Researchers exploring new water-based method for testing met-coal samples
A new method of testing exploration coal samples could not only be less harmful to the environment, it could also result in a more accurate assessment of how economically viable coal projects are.
The Canadian Carbonization Research Association (CCRA) and Geoscience BC will this month launch a research project to assess the effectiveness of a water-based cleaning process for washing exploration samples of B.C. metallurgical coal used in the steel-production process to determine coal and coke quality – key considerations in evaluating the economic feasibility of coal deposits.
The research project will compare the water-based Roben Jig coal washing process to the traditional method of analyzing small-scale exploration samples of metallurgical coal, known as the float-and-sink method. This process uses various solvent-based chemicals such as white spirit, methylene bromide, and perchloroethylene (PCE) to remove impurities, namely ash, and produce a clean coal sample suitable for analysis. PCE, a chemical that was commonly-used in the dry cleaning industry, is also a known carcinogen posing potential health risks for laboratory workers.
Coal washing using the Roben Jig process involves loading the coal sample into a specially designed cylinder with water. A motor moves the cylinder up and down in a “jigging” motion which sorts the coal particles by density, with the heaviest particles sinking to the bottom and the lightest particles moving to the top.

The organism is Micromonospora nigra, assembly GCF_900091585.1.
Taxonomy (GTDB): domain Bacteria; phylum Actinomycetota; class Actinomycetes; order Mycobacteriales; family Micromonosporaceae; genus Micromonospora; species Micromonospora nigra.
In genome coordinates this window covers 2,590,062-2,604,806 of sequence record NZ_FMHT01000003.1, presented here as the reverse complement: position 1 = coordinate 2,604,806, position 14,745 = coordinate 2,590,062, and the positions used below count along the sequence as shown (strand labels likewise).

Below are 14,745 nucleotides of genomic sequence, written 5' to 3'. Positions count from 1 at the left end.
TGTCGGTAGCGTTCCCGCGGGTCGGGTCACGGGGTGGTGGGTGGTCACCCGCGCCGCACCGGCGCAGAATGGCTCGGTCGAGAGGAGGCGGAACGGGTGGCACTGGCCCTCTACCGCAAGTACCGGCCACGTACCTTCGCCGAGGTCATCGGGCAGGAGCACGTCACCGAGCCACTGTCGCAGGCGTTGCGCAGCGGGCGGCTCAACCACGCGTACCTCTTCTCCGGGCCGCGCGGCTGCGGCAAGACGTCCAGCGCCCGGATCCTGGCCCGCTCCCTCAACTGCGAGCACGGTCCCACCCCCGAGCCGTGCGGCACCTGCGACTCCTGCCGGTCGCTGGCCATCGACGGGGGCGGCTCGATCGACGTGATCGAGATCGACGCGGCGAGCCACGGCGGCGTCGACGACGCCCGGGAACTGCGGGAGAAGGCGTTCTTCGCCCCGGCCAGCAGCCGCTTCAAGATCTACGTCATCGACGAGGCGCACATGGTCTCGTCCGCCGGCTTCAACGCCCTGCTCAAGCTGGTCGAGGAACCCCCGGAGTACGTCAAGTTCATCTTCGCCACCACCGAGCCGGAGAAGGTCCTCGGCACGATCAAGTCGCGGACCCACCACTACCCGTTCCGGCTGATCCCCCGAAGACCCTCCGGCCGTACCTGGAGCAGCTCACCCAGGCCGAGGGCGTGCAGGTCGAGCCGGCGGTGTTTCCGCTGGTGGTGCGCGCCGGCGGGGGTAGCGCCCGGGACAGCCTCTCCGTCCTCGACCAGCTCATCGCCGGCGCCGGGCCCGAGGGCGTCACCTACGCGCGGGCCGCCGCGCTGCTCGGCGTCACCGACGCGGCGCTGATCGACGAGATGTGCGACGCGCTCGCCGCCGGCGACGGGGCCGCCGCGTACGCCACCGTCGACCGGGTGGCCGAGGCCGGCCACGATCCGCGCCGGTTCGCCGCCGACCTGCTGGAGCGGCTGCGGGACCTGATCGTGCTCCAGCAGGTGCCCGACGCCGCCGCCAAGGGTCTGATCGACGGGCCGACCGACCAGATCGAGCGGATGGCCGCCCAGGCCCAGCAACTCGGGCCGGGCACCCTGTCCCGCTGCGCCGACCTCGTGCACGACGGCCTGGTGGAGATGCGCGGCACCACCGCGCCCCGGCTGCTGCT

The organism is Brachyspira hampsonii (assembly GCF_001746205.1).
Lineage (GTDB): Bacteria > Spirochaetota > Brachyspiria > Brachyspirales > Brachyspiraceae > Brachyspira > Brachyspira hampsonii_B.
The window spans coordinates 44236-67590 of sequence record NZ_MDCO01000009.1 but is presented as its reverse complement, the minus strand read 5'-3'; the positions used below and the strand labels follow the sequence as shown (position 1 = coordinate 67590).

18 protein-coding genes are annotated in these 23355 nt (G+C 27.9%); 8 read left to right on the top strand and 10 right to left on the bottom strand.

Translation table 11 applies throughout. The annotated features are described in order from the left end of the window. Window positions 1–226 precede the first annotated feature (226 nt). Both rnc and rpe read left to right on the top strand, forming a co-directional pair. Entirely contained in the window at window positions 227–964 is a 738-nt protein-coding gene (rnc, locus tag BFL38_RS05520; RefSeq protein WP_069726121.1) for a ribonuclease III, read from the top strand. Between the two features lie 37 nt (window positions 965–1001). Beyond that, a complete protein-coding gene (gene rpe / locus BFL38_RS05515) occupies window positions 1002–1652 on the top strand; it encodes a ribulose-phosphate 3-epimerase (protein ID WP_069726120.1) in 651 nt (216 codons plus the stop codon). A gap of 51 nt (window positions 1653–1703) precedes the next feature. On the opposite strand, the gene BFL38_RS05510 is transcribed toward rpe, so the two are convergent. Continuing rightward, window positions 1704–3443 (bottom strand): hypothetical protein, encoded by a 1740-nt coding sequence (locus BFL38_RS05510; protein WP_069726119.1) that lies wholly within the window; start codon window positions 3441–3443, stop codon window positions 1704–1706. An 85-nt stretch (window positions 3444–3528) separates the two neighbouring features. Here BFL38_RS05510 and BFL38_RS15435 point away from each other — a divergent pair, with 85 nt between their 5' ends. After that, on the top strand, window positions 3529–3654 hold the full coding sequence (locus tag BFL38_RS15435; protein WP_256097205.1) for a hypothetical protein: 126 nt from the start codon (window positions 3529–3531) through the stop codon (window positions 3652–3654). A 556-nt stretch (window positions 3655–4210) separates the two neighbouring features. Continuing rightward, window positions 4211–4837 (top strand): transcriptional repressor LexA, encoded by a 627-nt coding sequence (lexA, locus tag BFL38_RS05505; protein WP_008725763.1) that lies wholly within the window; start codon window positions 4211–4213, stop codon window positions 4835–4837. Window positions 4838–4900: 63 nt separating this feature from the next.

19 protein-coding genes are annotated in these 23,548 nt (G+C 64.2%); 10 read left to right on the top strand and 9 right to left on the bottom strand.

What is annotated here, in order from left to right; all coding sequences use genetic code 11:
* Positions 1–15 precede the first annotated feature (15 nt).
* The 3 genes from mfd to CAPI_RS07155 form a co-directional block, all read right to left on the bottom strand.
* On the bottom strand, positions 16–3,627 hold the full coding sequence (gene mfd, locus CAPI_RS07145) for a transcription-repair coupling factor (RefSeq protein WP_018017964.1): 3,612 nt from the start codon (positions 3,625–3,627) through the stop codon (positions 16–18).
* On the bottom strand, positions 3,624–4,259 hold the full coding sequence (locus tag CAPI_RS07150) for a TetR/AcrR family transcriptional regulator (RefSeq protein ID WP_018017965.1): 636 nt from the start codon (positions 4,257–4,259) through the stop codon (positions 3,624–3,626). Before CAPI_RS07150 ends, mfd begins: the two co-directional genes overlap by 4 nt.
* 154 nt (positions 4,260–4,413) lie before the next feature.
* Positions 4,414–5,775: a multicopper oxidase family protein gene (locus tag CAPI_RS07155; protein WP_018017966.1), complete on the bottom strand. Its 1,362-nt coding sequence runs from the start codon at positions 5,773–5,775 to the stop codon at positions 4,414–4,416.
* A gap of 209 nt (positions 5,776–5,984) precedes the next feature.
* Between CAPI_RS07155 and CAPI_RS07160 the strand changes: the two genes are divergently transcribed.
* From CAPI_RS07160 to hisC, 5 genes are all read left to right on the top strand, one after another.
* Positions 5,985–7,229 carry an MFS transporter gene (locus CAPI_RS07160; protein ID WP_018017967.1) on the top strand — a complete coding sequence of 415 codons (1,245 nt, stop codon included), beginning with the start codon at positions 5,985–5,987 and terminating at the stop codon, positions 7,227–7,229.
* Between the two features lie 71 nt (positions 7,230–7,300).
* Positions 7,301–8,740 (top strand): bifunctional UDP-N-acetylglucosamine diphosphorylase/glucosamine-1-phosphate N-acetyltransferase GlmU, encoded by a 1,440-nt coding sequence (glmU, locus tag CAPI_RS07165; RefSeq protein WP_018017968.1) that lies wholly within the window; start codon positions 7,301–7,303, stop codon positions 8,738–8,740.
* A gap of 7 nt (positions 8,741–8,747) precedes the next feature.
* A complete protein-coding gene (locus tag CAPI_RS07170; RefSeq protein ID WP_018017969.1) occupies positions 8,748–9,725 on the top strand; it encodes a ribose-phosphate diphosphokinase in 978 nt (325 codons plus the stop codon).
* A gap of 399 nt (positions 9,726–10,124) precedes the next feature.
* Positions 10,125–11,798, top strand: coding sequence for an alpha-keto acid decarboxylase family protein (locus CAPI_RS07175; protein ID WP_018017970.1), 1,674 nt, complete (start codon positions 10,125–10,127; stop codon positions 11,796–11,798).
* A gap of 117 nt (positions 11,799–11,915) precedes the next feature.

“This research will help us identify the best method of determining coal quality before a mine is built,” said Melanie Mackay, president of the Western Canadian Coal Society and technical member of the CCRA. “The ability to accurately evaluate coal quality and the coking characteristics of metallurgical coal during the exploration stage is essential to determining the economic viability of a coal deposit.”
“The potential of finding a faster, safer more reliable method of determining coal quality is a real boon for the coal industry,” added Bruce Madu, vice president, minerals and mining at Geoscience BC. “Ultimately, the more accurate information a prospector or company has about the quality of coal beneath the ground, the higher the value they could get for their property or the end product.”
If the Roben Jig process provides equivalent or superior results to traditional coal washing methods, it could potentially benefit B.C. and the global coal industry by eliminating the need to use harmful chemicals for treating/cleaning coal prior to coal and coke quality analysis.
Final study results of the effectiveness of the Roben Jig process compared to coal washing using the traditional float-and-sink method will be available in the fall 2017 on Geoscience BC’s website at www.geosciencebc.com.